Add character to the plain back of a kitchen island using wood slat trim with this step-by-step tutorial & video. It’s a quick 2-day project!
I am so excited to share this with you today! It is the first glimpse you are getting into one of the colors I picked for the kitchen cabinets. You can see the complete mood board and before pictures here.
I have a peninsula that I am going to pretend is an island because that is as close to an island as I will get in this house. The back of the island was really plain and needed some love. Before painting, I decided to give it loads of character by adding the trim.
I decided to go with a modern slatted look which I think will blend in well with the shaker doors I have planned for the cabinets. This is a quick project and took me a total of 2 days including all the primer and paint!
Table of contents
What wood to use for kitchen island trim
The choice is really endless. If you are using decorative molding, you can get pre-primed or raw boards and paint them to make your own. If using common boards, I prefer using the pre-primed boards as well. Although they are more expensive, they save me a lot of time in not needing primer and sanding.
How much trim do you need for a slatted kitchen island
To calculate the number of boards you need for the slat trim, measure the width of the island.
I used 1×2 boards with ¾” spacing for my trim so we will use that as an example.
- Subtract 1½ from the width.
- Each slat will take up 1½” + ¾” = 2 ¼”
- Divide the result of step 1 by 2 ¼ to get the total number of slats. This may not be a whole number which is ok. We can compensate for it in the spacings so the difference is not visible to the eye.
- Use the number of slats and length of the slats to figure out t he total number of boards you will need.
Video of the kitchen island makeover
As always, I have a full detailed video showing you how I gave my kitchen island an upgrade. The full step-by-step tutorial follows below.
How to trim the island with wood slats
Step 1 – Prep
- Remove any old trim and nails.
- Fill in any holes and seams with putty and sand smooth.
My “island” is made up of laminate veneer and removing the trim exposed a bunch of seams that I had to fill in.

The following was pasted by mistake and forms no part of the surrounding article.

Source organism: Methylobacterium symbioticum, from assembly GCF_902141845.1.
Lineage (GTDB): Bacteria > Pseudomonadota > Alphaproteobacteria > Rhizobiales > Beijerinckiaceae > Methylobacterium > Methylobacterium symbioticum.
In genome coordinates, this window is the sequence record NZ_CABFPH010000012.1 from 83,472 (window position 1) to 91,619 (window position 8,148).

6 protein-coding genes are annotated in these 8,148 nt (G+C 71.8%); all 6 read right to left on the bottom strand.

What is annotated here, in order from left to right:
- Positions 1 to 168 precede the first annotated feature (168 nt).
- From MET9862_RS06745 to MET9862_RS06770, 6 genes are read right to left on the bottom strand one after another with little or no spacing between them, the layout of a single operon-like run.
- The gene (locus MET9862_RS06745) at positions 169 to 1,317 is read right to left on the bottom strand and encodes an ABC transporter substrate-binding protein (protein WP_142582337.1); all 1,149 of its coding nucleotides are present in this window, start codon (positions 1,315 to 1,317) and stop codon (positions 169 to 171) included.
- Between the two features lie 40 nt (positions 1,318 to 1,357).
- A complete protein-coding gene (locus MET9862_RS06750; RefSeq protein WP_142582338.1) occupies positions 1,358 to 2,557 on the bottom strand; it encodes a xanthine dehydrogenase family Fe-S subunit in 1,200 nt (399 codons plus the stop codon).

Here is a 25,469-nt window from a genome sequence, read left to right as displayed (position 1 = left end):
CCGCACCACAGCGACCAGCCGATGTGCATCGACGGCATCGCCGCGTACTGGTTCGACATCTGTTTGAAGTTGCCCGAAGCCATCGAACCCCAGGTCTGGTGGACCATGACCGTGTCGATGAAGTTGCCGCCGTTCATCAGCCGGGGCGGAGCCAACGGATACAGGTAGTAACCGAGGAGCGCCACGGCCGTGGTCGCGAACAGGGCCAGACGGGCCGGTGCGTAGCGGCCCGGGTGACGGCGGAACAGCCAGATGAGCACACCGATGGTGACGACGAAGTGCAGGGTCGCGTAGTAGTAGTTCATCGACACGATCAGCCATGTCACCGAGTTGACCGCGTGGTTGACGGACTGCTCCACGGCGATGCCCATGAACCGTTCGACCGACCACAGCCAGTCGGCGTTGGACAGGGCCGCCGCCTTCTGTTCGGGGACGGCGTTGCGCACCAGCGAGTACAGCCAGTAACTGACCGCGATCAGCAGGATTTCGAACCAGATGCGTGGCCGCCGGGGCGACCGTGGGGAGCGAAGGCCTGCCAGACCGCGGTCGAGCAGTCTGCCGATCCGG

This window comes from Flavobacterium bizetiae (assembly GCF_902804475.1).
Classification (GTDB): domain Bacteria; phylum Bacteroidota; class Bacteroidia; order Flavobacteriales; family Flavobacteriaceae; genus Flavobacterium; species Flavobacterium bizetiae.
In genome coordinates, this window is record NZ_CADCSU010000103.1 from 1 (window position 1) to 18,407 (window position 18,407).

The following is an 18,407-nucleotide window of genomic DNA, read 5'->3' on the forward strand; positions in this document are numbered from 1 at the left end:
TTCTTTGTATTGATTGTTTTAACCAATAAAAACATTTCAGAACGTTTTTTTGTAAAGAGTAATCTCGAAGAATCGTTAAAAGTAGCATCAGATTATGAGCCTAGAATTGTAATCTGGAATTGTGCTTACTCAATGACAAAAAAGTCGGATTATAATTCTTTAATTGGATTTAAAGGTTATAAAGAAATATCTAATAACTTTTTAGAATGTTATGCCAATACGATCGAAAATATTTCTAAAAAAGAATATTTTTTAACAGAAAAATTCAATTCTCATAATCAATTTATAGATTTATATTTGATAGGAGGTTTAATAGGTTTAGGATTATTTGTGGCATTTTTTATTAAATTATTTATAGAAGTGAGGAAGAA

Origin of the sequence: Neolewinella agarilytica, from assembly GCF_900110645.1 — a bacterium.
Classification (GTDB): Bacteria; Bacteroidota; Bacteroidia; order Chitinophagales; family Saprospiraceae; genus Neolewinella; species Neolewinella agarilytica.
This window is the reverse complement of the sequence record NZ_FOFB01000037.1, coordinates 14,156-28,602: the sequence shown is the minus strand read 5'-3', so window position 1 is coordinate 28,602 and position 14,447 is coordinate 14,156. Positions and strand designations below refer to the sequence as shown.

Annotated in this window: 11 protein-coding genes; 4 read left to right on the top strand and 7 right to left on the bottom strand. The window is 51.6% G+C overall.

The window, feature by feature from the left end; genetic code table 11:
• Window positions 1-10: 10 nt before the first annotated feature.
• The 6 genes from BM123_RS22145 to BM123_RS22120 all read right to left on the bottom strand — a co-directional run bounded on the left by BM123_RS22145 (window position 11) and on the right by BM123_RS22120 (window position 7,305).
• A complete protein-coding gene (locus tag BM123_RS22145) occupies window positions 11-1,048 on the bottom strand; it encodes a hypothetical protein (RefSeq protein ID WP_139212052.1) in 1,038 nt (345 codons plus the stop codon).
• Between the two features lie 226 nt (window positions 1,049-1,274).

Step 2 – Prep for paint
This step will depend on the material of your cabinets/island. Since I have laminate veneer, I followed the same steps I followed when painting my laminate bookshelf and lightly sanded the entire surface with a sanding sponge.
Step 3 – Measure and cut boards
- Measure and calculate the number of boards needed for the slats. See above for how to calculate.
- Cut up the boards using a miter saw, circular saw, or a miter box.
If using a miter saw, you can set up a stop for the cuts to ensure that they are all perfectly equal.
To wrap around the corner of the island – I ripped up one of the boards to ¾” on the table saw to keep consistent width. Watch more details in the video.
Step 4 – Attach trim
- Attach the trim to the island using 1 ¼” brad nails.
It is best to start at the corner so you can control where the seams are. I wanted a nice wrap around the corner and the seam on the short side of the island.
I ripped the first board for the short side to ¾″ on my table saw to get the 1.5″ thick slat.
Then I aligned and attached the next board making the seam as tight as possible.
Once the two boards were in place, I continued from there. I used a ¾″ scrap board as a spacer to make sure all the boards were equal in distance.
You can use adhesive if you like but I opted not to. The brad nails are strong enough to hold the boards in place.
Step 5 – Paint
- Tape the space around the cabinets and get ready for paint.
- Prime the cabinet and boards based on the material of the cabinets.
- Apply primer to the wood filler in the nail holes as well.
Important – Applying primer on the wood putty helps reduce flashing with time because paint absorbs differently on primed boards vs. areas with just wood putty.
- Paint in the color of your choice. You can use a paint brush and roller like me or you can tape off everything and use a paint sprayer.
My recommendation is to use a paint sprayer if possible. It will make it a lot easier and faster to get a uniform coverage on the slats. Once I was halfway through, I wish I had used a paint sprayer.
And that’s it!
This is the first glimpse at what the cabinets will look like all painted and I absolutely love it!
The modern kitchen island trim will fit in perfectly with what I have planned for the rest of the kitchen.
Next up is painting the rest of the cabinets, new doors, new hardware AND lots of finishing touches.
We are so close to the finish line! I can’t wait to get it all done!
More Easy Weekend Home Improvement projects –
- DIY Board and Batten Wall
- How to update stair risers quickly
- How to stain concrete
- Update cabinets using gel stain
- Faux marble countertop update